Several cotton modules await processing outside Big Spring Gin Tuesday afternoon. Officials are calling this year's crop, which is drawing record prices on the futures market, above-average in both quantity and quality. (HERALD photo/Steve Reagan)
Observers of the area agriculture scene agree: This year's cotton crop could have better, but it could have been worse, too.
A crop that's been called â€śbetter than averageâ€ť and is bringing in record prices is winding its way through area cotton gins, meaning that area producers can soon put a bow on this year's efforts.
Cotton futures are currently trading at about $1.40 a pound. Most area producers won't be receiving that much for their crop, since they either contracted earlier this year or have placed their cotton in â€śpools,â€ť which means they will receive a certain amount over loan value for their product.
Still, few are complaining.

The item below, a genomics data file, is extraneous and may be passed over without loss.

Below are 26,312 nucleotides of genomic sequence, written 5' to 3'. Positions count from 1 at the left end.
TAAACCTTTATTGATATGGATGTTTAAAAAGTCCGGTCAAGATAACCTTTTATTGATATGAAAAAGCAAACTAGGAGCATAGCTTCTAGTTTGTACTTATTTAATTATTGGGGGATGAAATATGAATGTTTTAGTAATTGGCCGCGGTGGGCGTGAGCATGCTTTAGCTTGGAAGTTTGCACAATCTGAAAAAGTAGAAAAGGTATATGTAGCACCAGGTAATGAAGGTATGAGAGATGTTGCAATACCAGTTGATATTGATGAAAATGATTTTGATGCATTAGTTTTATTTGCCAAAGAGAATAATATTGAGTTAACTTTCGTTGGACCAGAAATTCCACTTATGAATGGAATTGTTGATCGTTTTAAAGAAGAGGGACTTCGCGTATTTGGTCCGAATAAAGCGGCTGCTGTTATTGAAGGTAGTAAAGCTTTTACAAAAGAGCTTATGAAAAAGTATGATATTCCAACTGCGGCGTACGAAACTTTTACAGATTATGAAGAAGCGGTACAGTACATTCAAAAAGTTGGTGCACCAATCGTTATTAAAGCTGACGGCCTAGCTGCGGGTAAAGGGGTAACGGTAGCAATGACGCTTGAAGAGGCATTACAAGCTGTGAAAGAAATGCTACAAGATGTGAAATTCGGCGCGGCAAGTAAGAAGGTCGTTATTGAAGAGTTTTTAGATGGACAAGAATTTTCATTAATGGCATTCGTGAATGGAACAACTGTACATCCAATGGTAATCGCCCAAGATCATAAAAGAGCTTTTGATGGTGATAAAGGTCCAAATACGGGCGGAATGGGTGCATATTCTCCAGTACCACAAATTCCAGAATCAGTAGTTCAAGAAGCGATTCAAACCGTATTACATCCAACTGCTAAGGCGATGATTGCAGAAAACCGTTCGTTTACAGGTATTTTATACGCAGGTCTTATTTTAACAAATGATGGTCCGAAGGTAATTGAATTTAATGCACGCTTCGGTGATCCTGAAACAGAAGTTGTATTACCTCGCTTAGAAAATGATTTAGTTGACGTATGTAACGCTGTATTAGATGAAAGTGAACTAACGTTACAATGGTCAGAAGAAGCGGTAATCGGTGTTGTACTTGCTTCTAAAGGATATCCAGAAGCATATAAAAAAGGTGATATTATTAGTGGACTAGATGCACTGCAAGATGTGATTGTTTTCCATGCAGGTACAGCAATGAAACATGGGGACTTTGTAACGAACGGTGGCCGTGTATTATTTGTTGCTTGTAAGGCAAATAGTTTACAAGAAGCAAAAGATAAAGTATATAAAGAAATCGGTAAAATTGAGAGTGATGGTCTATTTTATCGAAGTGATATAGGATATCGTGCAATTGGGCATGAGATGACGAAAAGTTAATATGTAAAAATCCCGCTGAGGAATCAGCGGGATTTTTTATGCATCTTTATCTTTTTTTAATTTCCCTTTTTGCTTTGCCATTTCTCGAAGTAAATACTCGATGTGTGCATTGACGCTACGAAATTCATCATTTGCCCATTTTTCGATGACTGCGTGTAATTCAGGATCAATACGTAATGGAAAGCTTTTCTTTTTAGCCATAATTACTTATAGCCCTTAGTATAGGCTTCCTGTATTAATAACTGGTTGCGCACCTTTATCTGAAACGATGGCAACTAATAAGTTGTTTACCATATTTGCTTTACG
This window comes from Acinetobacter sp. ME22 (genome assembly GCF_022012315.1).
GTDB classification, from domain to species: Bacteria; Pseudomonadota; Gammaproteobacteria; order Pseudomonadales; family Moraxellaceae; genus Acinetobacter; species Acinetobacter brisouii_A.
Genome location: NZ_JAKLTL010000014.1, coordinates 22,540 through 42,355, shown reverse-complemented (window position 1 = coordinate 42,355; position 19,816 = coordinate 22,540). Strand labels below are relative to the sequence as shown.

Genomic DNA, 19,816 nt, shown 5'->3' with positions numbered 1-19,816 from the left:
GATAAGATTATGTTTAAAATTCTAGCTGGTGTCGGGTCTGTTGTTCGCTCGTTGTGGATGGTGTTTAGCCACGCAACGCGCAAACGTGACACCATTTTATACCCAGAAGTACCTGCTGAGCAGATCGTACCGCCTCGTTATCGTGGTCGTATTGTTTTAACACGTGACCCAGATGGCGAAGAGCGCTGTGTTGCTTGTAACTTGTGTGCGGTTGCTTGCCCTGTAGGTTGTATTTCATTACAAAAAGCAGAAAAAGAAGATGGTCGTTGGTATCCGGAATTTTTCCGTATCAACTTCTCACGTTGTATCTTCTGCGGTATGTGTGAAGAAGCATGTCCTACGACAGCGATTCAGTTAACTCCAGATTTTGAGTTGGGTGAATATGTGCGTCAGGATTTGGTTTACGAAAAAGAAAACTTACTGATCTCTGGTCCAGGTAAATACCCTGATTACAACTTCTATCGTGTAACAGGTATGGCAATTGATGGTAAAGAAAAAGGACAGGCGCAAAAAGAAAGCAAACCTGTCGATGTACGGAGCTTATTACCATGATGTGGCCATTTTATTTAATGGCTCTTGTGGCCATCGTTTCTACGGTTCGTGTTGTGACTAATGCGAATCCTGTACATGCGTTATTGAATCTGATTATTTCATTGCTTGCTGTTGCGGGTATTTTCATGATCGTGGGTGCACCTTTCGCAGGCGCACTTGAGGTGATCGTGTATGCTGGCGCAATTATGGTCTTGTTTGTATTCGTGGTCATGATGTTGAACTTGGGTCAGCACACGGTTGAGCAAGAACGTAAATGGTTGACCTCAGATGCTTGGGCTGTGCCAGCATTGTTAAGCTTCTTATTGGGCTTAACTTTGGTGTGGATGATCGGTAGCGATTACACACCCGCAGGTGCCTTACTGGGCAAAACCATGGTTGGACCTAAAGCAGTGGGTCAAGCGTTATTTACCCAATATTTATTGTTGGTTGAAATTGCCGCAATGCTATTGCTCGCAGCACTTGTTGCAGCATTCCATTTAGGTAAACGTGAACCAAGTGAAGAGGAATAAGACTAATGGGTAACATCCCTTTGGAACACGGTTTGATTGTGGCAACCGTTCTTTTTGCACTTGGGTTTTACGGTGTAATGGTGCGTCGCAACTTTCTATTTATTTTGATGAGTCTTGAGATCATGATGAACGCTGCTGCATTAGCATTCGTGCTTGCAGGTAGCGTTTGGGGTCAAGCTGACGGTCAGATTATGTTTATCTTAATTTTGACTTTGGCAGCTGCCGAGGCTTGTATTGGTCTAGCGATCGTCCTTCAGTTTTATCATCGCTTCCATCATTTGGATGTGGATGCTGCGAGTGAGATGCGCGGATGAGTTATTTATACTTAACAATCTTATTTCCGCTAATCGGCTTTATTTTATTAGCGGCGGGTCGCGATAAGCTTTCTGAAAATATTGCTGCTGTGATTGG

â€śIt's bizarre,â€ť said Rene Beall, secretary of Big Spring Gin. â€śI haven't seen anything like this, and I've been doing this a long time.â€ť
Beall estimated that Big Spring Gin will process around 57,000 bales of cotton by the time it shuts down operations sometime in January. That represents a significant jump from last year's mark of 39,000 bales.
Given some more timely rains, that number could have approached 2007 levels, which are the gold standard for bumper crops in this area.
â€śWe were one rain away from a 2007 crop,â€ť Beall said. â€śIf we had gotten another rain or two in August, we would have had that. But this year's crop is definitely above average.â€ť